SCOTTISH FIRST MINISTER Alex Salmond said today that the European Union would find a way to keep Scotland in the bloc should it vote for independence from the UK.
He also claimed Edinburgh could assume no share of the United Kingdom’s national debt if London, as planned, snubbed a formal currency union with an newly-independent Scotland.
European Commission president Jose Manuel Barroso warned yesterday that it would be “difficult, if not impossible” for an independent Scotland to join the EU.
But in a speech to business leaders in the oil city of Aberdeen on the Scottish east coast, Salmond rebuffed that claim:
A European Union which has admitted so many countries from all points of the European compass will find a pragmatic way to accommodate the expression of democratic will from Scotland.
The decision is one for member states, but not to recognise the democratic will of Scotland would run counter to the entire European ideal of democratic expression and inclusion.
“It would pose a challenge to the integrity of the European Union even greater and more fundamental than the threat of British withdrawal. That is why no member state has suggested that it would seek to block Scottish membership,” he added.
The 18 September referendum will ask voters: “Should Scotland be an independent country?”
Chancellor of the Exchequer George Osborne, gives a speech in Edinburgh, Scotland, about the forthcoming independence referendum. (Pic: Scott Heppell/PA Wire)
In a speech in Edinburgh last week, UK finance minister George Osborne ruled out a formal currency union with an independent Scotland.
“If Scotland walks away from the UK, it walks away from the UK pound,” he said.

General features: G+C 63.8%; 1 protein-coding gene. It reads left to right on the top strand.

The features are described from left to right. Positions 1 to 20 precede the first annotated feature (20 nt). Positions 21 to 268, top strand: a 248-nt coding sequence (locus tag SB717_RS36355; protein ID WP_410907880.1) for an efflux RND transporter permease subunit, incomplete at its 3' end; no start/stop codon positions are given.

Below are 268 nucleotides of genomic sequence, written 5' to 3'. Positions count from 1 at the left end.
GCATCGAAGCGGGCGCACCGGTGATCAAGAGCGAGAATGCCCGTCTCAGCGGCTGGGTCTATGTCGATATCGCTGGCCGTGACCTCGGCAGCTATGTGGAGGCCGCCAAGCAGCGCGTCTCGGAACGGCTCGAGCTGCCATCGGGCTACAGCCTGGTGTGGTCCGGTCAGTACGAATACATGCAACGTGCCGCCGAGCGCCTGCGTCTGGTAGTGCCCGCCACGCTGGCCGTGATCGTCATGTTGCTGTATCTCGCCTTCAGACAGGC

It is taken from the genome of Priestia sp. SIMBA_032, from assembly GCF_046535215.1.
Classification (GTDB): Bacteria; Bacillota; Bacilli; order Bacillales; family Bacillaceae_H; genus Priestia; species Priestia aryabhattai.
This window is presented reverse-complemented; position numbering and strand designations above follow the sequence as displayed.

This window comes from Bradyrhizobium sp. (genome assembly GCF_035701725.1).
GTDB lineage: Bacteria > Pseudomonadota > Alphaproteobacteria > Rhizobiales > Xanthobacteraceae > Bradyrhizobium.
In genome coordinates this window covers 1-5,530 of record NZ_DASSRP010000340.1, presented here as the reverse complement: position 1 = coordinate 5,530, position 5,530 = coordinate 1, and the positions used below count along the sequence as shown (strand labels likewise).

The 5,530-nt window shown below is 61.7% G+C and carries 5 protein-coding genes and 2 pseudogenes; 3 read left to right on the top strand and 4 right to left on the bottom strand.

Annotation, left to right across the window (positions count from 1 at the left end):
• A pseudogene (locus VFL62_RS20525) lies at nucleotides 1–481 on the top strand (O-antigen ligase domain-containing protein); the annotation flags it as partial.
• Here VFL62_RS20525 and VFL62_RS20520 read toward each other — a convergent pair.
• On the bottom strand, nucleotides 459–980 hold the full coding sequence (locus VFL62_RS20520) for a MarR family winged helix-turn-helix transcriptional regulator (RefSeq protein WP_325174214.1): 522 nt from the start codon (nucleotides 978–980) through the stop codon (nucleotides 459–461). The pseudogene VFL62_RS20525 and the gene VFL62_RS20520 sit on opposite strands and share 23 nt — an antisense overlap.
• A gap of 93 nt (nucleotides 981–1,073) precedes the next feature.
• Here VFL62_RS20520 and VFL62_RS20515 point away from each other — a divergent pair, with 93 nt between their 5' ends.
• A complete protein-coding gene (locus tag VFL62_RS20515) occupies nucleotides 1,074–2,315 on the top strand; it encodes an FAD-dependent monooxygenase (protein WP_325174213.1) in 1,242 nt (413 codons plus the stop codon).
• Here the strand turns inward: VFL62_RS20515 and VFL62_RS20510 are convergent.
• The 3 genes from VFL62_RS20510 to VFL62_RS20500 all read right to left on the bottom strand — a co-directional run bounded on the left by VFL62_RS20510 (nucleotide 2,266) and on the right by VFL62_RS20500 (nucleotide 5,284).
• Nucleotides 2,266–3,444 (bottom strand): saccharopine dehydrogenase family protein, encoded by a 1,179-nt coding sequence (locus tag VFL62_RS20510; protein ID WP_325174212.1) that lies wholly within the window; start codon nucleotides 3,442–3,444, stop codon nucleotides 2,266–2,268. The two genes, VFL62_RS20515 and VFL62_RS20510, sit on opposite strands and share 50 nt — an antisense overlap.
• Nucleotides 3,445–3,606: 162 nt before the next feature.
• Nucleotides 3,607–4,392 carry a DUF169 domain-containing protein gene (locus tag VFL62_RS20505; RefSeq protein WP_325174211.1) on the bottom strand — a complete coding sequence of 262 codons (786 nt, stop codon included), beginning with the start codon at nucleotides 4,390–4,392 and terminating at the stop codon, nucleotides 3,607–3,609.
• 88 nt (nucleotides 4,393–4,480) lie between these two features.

The chancellor said there was “no legal reason” why the remainder of the UK would have to share the pound with Scotland.
Hitting back, the pro-independence Salmond, who wants to retain the pound sterling and the Bank of England as a shared central bank, said there was an “obvious” flaw in Osborne’s approach.
“If there is no legal basis for Scotland having a share of the public asset of the Bank of England then there is equally no legal basis for Scotland accepting a share of the public liability of the national debt,” he said.
“We are willing, despite the legal position, to accept a share of liabilities but on the basis that there is also a share of the assets, one of which, of course, is the Bank of England.”
Salmond said his devolved administration’s position was based not just in law but also on “goodwill”.
He said London would change its tune on a formal currency union if Scotland voted for independence.
“In the event of a Yes vote, the campaigning will stop and the common sense agreements will start,” he said.